Analysts who predicted that the Dow Jones industrial average would hit 10,000 before the end of the century were considered wildly optimistic as recently as last year.
But Sterling K. Jenson, president of First Security Investment Management, said Tuesday that he thinks Dow 10,000 is a "slam dunk," and it may happen in 1998."What can I say? It just keeps going up," Jenson said of the average, which tracks the stock of several companies on the New York Stock Exchange.
"There's no other place that makes near as much sense as investing in U.S. stocks."
However, Jenson said, almost every investor he meets today is nervous. The rapid rise of the Dow Jones industrial average from about 6,500 in January 1997 to about 9,100 now has people wondering when the next crash will oc-cur.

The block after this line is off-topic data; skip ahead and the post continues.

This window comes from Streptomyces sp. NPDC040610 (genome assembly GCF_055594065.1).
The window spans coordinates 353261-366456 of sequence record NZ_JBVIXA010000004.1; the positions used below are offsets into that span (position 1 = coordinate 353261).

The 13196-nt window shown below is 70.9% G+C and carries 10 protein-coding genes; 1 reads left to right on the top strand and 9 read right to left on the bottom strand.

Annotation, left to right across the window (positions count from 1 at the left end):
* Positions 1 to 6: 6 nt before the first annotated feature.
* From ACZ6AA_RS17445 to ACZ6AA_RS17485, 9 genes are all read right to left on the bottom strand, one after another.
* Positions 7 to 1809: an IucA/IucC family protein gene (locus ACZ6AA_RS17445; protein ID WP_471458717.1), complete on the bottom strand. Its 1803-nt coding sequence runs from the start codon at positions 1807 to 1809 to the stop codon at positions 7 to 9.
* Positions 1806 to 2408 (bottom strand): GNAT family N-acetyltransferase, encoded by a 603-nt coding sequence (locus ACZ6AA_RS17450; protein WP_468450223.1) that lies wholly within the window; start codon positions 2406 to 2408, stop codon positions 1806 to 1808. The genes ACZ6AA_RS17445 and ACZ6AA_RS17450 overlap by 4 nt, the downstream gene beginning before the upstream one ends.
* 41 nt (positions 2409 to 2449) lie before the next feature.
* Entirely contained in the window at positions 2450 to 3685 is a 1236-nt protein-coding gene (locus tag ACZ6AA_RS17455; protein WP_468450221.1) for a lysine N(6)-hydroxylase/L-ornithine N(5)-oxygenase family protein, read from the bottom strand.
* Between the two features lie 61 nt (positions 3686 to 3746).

"In the near term, no one really knows what this market is going to do," he said.
Jenson said he has heard predictions that the Dow Jones industrial average could go as high as 16,000 or 22,000 before another fall. That could happen, and most people know they should remain invested in stocks for the long-term, he said.
But they also want short-term pro-tec-tion.
Those who are seeking such assurance may want to first look at their exposure to common stocks, he said. As their stocks' values have risen, so has the percentage of their total portfolio that is held in stocks.
People may choose to rebalance their portfolios by taking some money out of stocks and putting it into more conservative investments, Jenson said. But as long as they have some money tied up in equities, they will be exposed to a possible downturn in the market.
Even those who draw back from their stock risk may save little if a correction comes, he said. For example, an investor who had $100,000 in stocks, then moved $20,000 to more conservative investments, would only save $4,000 on a 20 percent drop in the stock market.
But that person may have short-term bragging rights around the water cooler, Jenson said, because she could claim she saw the downturn coming.